It has been customary heretofore in making electrical coils intended to withstand rough usage and vibrations to wind the insulated conductor wire upon rigid spools having heads to su ort and protect the ends of the wire col. The best grade of such spools have been made of several thicknesses of fabric saturated with liquid insulation such as phenolythic resin and shaped under pressure in steel molds, and while held in the molds subjected to high heat treatment for some hours to polymerize the phenolythic condensation product. Each; set of molds was necessarily expensive and could be used in the making of onl a very few spools in a days time. Accor ingly it was necessary in the manufacture of each particular size of spool in quantity to employ a lar e number of molds. Moreover in use these i h grade spools were not uniformly satisfactory, for it is necessary that 'electrlcal coils for certain uses be waterproofed, and where, as sometimes hap ms, the spool ends warped or sprung away rom the wire coil, cracks were formed in the waterproofin coating which permitted water and oi to gain access to the wire and its insulation.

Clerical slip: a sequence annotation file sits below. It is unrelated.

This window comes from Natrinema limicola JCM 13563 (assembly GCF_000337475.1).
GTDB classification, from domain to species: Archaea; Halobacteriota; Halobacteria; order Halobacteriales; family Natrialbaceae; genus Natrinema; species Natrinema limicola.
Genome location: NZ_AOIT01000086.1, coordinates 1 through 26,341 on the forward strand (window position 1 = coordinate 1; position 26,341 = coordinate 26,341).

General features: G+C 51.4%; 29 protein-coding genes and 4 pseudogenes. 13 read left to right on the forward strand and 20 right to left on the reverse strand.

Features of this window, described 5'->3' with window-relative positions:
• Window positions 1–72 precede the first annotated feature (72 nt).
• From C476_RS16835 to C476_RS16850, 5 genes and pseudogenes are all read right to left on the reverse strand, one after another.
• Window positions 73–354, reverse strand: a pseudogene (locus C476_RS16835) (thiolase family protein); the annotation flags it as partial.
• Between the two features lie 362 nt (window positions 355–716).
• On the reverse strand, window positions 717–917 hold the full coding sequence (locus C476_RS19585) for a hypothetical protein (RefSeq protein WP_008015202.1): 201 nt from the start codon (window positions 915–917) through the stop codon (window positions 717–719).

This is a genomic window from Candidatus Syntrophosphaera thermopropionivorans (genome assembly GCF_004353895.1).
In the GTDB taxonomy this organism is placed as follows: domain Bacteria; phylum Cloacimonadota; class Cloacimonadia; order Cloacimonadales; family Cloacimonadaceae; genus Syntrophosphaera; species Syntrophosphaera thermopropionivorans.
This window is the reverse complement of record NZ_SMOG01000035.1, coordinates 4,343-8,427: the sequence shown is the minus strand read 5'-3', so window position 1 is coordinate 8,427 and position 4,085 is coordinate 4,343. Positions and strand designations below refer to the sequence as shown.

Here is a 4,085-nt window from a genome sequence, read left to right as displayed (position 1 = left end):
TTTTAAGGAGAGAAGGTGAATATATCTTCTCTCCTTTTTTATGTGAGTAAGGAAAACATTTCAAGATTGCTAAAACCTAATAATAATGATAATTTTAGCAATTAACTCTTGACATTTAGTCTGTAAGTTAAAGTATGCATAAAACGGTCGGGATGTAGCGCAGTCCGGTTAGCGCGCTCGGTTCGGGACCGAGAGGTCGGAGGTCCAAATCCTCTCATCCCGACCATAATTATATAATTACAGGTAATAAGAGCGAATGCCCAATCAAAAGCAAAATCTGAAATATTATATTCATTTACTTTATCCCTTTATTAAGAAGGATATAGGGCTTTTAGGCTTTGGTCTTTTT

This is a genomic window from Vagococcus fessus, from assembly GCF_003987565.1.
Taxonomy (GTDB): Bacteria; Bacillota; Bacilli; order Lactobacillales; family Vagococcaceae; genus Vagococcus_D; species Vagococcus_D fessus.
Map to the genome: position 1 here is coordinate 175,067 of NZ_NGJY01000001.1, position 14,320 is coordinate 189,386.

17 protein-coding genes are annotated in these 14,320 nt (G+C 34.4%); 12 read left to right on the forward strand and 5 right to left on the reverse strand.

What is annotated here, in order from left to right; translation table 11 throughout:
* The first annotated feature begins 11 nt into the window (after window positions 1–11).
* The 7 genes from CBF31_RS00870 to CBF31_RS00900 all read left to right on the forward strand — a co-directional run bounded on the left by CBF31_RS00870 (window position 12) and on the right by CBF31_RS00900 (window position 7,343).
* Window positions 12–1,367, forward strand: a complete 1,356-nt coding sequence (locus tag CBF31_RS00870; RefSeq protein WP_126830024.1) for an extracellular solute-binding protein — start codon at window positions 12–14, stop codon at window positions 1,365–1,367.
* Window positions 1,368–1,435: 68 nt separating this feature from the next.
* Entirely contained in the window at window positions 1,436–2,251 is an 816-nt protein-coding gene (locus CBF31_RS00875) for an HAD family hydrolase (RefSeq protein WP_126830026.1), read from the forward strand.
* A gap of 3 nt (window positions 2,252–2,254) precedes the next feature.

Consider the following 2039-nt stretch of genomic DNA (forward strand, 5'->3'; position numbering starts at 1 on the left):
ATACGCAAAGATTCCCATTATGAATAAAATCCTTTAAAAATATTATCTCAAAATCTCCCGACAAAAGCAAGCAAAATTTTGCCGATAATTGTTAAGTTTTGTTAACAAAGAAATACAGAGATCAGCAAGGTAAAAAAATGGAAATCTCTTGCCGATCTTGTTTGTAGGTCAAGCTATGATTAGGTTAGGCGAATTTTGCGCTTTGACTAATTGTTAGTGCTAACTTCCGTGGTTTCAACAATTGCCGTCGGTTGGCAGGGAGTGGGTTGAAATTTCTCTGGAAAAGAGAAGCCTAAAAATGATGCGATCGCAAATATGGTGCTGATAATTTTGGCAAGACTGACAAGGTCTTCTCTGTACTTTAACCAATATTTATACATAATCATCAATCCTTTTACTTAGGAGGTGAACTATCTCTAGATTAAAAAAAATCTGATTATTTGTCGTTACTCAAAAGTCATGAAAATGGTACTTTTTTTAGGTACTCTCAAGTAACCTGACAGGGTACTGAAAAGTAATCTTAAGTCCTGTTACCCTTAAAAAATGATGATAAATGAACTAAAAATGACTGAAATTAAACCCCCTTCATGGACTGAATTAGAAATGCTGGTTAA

According to m invention, I assemble several layers of fa ric saturated with some liquid resin on a suitable center or hub to form a species of limp spool and mount it between two plain metal disks held together by a bolt passing through the hub, and on the limp spool thus supported I wind the insulated conductor wire compactly and so as to crowd the spool ends against the supporting disks. After the desired number of turns have been wound the edges of the saturated fabric are flanged over and ressed down upon the wire bundle and the anges at the opposite ends of the coil are connected by similarly saturated taps wound thereon and upon the exposed portion of the coiled wire to effectually complete its encasement and to produce a neat appearance in the complete coil. The wound bundle of wire encased in its saturated fabric and rigidly clamped by its metal support is transferred to an oven where it is subjected to a high degreeof heat for a'sutliciently long period to polymerize or con vert the resin into a horny insoluble substance which with its reinforcements of fabric provides a tough jointless encasement or shell about the wire bundle which is capable of withstanding any amount of rough usage. The coils thus formed. are ready for most uses upon detaching the metal supports therefrom, but in order to make doubly sure of their resistivity to the entrance of moisture and oil they are upon removal from the oven and while hot dipped in cold varnish and dried;